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MAR 1.3 5Insider dealing6

MAR 1.3.1UK

[deleted]5

MAR 1.3.1AEU

5[article 8 of the Market Abuse Regulation]

Descriptions of behaviour that amount to insider dealing5

MAR 1.3.2G

The following are examples of behaviour that may amount to insider dealing under the Market Abuse Regulation, but are not intended to form an exhaustive list:5

  1. (1)

    [deleted]5

  2. (2)

    front running/pre-positioning - that is, a transaction for a person's own benefit, on the basis of and ahead of an order (including an order relating to a bid)4 which he is to carry out with or for another (in respect of which information concerning the order is inside information), which takes advantage of the anticipated impact of the order on the market or auction clearing4 price;

  3. (3)

    in the context of a takeover, an offeror or potential offeror entering into a transaction in a financial instrument, using5 inside information concerning the proposed bid, that provides merely an economic exposure to movements in the price of the target company's shares (for example, a spread bet on the target company's share price); and

  4. (4)

    in the context of a takeover, a person who acts for the offeror or potential offeror dealing for his own benefit in a financial instrument using5 information concerning the proposed bid5.

Factors to be taken into account: "on the basis of"

MAR 1.3.3E

[deleted]5

5[Note: article 9 of the Market Abuse Regulation]
MAR 1.3.4E

[deleted]3

3
MAR 1.3.5E

[deleted]5

5[Note: article 9(1)(a) of the Market Abuse Regulation]

5Relevant factors: legitimate business of market makers

MAR 1.3.6C

[deleted]5

414
5[Note: article 9(5) of the Market Abuse Regulation]
MAR 1.3.7G

For market makers and persons that may lawfully deal in financial instruments5 on their own account, pursuing their legitimate business of such dealing (including entering into an agreement for the underwriting of an issue of financial instruments) may5 not in itself amount to market abuse.5

MAR 1.3.8G

[deleted]5

MAR 1.3.9E

[deleted]5

5
MAR 1.3.10G

The5 following factors may5 be taken into account in determining whether or not a person's behaviour5 is in pursuit of legitimate business, and are indications that it is:

  1. (1)

    the extent to which the relevant trading by the person is carried out in order to hedge a risk, and in particular the extent to which it neutralises and responds to a risk arising out of the person's legitimate business; or

  2. (2)

    whether, in the case of a transaction on the basis of inside information about a client's transaction which has been executed, the reason for it being inside information is that information about the transaction is not, or is not yet, required to be published under any relevant regulatory or trading venue5 obligations; or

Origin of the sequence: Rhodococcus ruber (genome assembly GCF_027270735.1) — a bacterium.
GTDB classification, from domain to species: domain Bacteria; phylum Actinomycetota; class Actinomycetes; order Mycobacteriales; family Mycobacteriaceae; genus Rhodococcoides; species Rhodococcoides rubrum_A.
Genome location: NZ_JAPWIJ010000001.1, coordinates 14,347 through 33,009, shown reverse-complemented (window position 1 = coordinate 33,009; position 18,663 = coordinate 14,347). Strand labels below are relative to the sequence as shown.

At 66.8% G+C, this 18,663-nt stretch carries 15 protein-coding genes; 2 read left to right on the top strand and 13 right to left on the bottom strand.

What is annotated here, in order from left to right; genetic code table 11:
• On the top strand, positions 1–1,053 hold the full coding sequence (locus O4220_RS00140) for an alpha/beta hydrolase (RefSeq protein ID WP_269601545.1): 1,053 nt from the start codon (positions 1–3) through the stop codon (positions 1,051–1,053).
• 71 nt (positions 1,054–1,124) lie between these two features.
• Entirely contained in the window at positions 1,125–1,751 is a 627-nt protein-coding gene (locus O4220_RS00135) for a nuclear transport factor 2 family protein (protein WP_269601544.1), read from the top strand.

3. (3)

    whether, if the relevant trading by that person is connected with a transaction entered into or to be entered into with a client (including a potential client), the trading either has no impact on the price or there has been adequate disclosure to that client that trading will take place and he has not objected to it; or

  4. (4)

    the extent to which the person's behaviour 5 was reasonable by the proper standards of conduct of the market concerned, taking into account any relevant regulatory or legal obligations and whether the transaction is executed in a way which takes into account the need for the market as a whole to operate fairly and efficiently.

MAR 1.3.11E

[deleted]5

5[Note: article 9 of the Market Abuse Regulation]

5Relevant factors: execution of client orders

MAR 1.3.12C

[deleted]5

4141
5[Note: article 9 of the Market Abuse Regulation]
MAR 1.3.13G

[deleted]5

414
5[Note: article 9 of the Market Abuse Regulation]
MAR 1.3.14E

[deleted]5

MAR 1.3.15G

The5 following factors may5 be taken into account in determining whether or not a person's behaviour in executing5 an order (including an order relating to a bid)41 on behalf of another is carried out legitimately in the normal course of exercise of that person’s employment, profession or duties5, and are indications that it is:

  1. (1)

    whether the person has complied with the applicable provisions of COBS2, or their equivalents in the relevant jurisdiction; or

    2
  2. (2)

    whether the person has agreed with its client it will act in a particular way when carrying out, or arranging the carrying out of, the order; or

  3. (3)

    whether the person's behaviour5 was with a view to facilitating or ensuring the effective carrying out of the order; or

  4. (4)

    the extent to which the person's behaviour5 was reasonable by the proper standards of conduct of the market or auction platform concerned and (if relevant) proportional to the risk undertaken by him; or

  5. (5)

    whether, if the relevant trading or bidding (including the withdrawal of a bid)41 by that person is connected with a transaction entered into or to be entered into with a client (including a potential client), the trading or bidding41 either has no impact on the price or there has been adequate disclosure to that client that trading or bidding41 will take place and he has not objected to it.

MAR 1.3.16G

[deleted]5

5Descriptions of behaviour that do not indicate insider dealing and relevant factors: takeover and merger activity